I still have lots of planning infrastructure to build. Because much of the world will come from random generators, for example, I have started gathering from other sources, hacking them to fit, and in some cases building from scratch. Each region has:

  • Hex map (6-mile scale) for exploration
  • Random encounter tables for the different terrain types (e.g. fungal forest versus crystalline fields)
  • Points of interest (e.g. significant monsters, cities, mines, dungeons) with a few sentences each.
  • Initial quest hooks

Right now most of the first region, Ositrailum, already exists. I haven’t yet completed customizing the randomly-generated map to a nicer-looking one, because presentation counts. The terrain-based random encounter tables will come next, plus a few special events I will make available throughout the region. Dungeons will mostly come from the gorgeous work of other mappers like Dyson plus occasional randomly generated maps. Donjon has my favorite dungeon generator but I will end up customizing heavily based on material from other sourcebooks.

While I won’t actually launch until my Lost Mine of Phandelver campaign concludes, Madness of Iliasha excites me tremendously for 2015.

Dungeon Master’s Guide Table of Contents Preview

Dungeon Masters Guide Table of Contents

Wizards of the Coast released the Table of Contents for the Dungeon Master’s Guide as part of their participation in the Extra Life fundraiser this weekend. I’ve been anticipating this preview for some time, probably like most everyone else playing D&D 5e.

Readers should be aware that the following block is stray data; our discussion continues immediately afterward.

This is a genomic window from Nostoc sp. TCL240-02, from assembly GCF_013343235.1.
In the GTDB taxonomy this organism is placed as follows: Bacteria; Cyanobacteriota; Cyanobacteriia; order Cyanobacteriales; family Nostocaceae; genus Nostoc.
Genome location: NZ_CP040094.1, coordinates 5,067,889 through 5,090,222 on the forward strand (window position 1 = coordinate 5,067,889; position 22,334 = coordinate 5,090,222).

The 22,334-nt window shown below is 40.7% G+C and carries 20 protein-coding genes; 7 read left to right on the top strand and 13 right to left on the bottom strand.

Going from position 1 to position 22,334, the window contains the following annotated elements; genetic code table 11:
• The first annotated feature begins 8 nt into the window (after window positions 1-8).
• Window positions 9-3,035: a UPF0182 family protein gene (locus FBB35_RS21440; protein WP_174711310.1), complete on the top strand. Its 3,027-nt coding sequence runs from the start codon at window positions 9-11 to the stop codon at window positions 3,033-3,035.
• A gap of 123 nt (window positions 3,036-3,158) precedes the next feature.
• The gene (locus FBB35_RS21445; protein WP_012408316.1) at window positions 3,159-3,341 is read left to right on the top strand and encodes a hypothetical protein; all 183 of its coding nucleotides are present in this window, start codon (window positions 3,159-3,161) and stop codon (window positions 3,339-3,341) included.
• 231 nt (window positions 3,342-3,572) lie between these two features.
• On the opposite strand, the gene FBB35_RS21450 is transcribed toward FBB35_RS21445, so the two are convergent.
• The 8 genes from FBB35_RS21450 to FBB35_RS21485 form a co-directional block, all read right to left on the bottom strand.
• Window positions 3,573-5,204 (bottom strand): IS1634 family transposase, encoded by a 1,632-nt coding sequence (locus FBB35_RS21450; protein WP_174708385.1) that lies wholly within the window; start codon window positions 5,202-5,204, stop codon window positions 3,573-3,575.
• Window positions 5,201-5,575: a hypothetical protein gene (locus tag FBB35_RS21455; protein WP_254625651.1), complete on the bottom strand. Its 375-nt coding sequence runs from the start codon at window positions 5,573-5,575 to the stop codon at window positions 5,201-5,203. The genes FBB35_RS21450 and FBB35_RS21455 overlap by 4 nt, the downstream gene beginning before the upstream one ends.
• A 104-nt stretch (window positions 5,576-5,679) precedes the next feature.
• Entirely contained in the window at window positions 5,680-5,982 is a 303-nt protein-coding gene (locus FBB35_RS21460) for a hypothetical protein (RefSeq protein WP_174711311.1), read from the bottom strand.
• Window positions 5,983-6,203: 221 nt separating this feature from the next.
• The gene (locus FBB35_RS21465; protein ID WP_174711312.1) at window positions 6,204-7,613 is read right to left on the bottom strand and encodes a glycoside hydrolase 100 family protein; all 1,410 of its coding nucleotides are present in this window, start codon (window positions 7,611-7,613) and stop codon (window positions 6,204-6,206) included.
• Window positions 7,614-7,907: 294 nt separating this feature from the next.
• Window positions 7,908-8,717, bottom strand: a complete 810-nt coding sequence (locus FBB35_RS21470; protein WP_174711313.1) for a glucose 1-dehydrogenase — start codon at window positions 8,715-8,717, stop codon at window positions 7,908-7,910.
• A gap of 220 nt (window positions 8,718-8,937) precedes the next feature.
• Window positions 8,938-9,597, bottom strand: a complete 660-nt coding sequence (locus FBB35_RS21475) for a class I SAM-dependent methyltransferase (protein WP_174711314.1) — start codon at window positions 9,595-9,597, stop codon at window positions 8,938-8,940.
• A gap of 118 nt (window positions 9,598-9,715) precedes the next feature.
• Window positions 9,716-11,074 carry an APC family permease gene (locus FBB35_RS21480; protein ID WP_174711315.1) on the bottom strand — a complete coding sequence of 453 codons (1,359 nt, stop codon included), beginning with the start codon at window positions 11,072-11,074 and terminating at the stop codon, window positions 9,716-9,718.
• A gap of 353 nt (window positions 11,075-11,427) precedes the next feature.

Looking at the contents

Even from just this table of contents, we can get a good sense of what WotC wants to accomplish here. Time to dig in.

Part 1

Chapter 1 looks like something I will enjoy greatly. Others have written plenty of system-neutral and system-specific advice over the last several decades on world building, so I really want to see material that addresses it within the context of this edition in particular. Guidance on how to incorporate lower-magic settings, for example, will help me a great deal. And the pages on Factions and Organizations could help just as much with the setting I’ve started developing.

Chapter 2 will probably answer some questions for me, as I’ve never quite understood the cosmology of D&D. But it probably won’t occupy my attention past one or two read-throughs.

Part 2

Chapter 3 again looks like most of the advice could apply to lots of systems. Perhaps some streamlining of the existing encounter building guidelines could show up here. For my personal style, I’d like to see suggestions on creating tables and generators rather than just a few tables that we will all hack anyway.